2. Inform all uninsured and self-pay patients of their right to a GFE. Written notice must be provided in clear language that the individual can understand in an accessible format, prominently displayed in the office and on the provider/facility’s website, and easily searchable from a public search engine. In addition, written notices should account for vision, hearing or language limitations, including those with limited English proficiency or other literacy needs. 

The written notice may be provided on paper or electronically, depending on the individual’s preference. Children’s Square will share the information with the client orally when they schedule services or when the patient asks about costs. 

Clients are entitled to receive this Good Faith Estimate (GFE) of what the charges could be for therapeutic and/or psychiatric services provided to them. This Good Faith Estimate does not serve as a recommendation for treatment or a prediction that you may need to attend a specified number of visits. The number of appropriate visits for each client and the estimated cost for those services depend on individual needs and and what they agree to in consultation with their Children’s Square therapist and/or psychiatrist. Clients are entitled to disagree with any recommendations concerning their treatment, and you may discontinue treatment at any time. We encourage all clients to speak with their provider at any time about any questions they may have regarding their treatment plan, or the information provided to them in a Good Faith Estimate.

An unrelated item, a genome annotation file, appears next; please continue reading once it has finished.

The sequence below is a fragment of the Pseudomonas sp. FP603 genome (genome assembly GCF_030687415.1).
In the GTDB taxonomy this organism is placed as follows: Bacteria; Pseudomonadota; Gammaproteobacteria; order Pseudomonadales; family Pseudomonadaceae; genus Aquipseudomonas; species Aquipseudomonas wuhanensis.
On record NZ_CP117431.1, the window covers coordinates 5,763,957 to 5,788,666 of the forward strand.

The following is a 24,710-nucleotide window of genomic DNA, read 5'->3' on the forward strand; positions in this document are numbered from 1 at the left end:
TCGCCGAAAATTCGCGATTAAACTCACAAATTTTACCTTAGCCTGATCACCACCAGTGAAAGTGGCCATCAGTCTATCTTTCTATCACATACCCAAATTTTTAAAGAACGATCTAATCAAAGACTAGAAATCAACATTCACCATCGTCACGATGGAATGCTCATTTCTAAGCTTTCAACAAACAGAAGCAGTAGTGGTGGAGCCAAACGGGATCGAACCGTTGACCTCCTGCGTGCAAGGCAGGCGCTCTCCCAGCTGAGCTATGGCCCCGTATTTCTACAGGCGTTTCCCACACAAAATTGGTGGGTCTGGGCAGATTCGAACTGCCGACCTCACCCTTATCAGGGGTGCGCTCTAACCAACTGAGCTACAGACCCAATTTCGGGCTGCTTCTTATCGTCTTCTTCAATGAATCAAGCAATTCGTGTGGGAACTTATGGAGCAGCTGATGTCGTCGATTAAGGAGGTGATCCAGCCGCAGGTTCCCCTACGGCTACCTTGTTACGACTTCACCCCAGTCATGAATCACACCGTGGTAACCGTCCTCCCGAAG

Children’s Square will also alert the patient if their provider does not participate in-network; provide an estimate of the out-of-network charges with the GFE; and list in-network providers at our facilities. The No Surprises Act requires that by 2022, plans verify and update their provider directories at least every 90 days. In addition, in-network providers must submit to plans the following information: *When the provider begins a network agreement with a plan; *When the provider terminates an agreement. 

Patient Continuity of Care Health plans will be required to notify patients of any changes to the in-network status of current treating providers and ensure continuity of care. If a provider contract is terminated, a patient can elect to continue with that provider for either 90 days after the contract or the date when no longer a continuing patient, whichever is earliest. The provider is required to continue the provision of services under the same terms and conditions as the in-network contract unless the provider is terminated for cause (such as failing to meet quality standards). This provision allows patients time to transition their care to an in-network provider, so there is no abrupt termination of services. 

This information will be posted on our website and published in our offices. 

You may start a dispute resolution process with the U.S. Depart. of Health and Human Services (HHS) if you disagree with the GFE and cannot resolve it with your provider. If you choose to use the dispute resolution process, you must start the dispute process within 120 calendar days (about 4 months) of the date on the original bill. Clients have the right to initiate a dispute resolution process if the amount charged for services substantially exceeds the estimated charges stated in your Good Faith Estimate (which means $400 or more beyond the estimated charges). 

If you have questions or believe you are being billed incorrectly, you may contact the U.S. Department of Health and Human Services (HHS) at 318-626-0986. To learn more about your rights under federal law, go to or call 1-800-985-3059.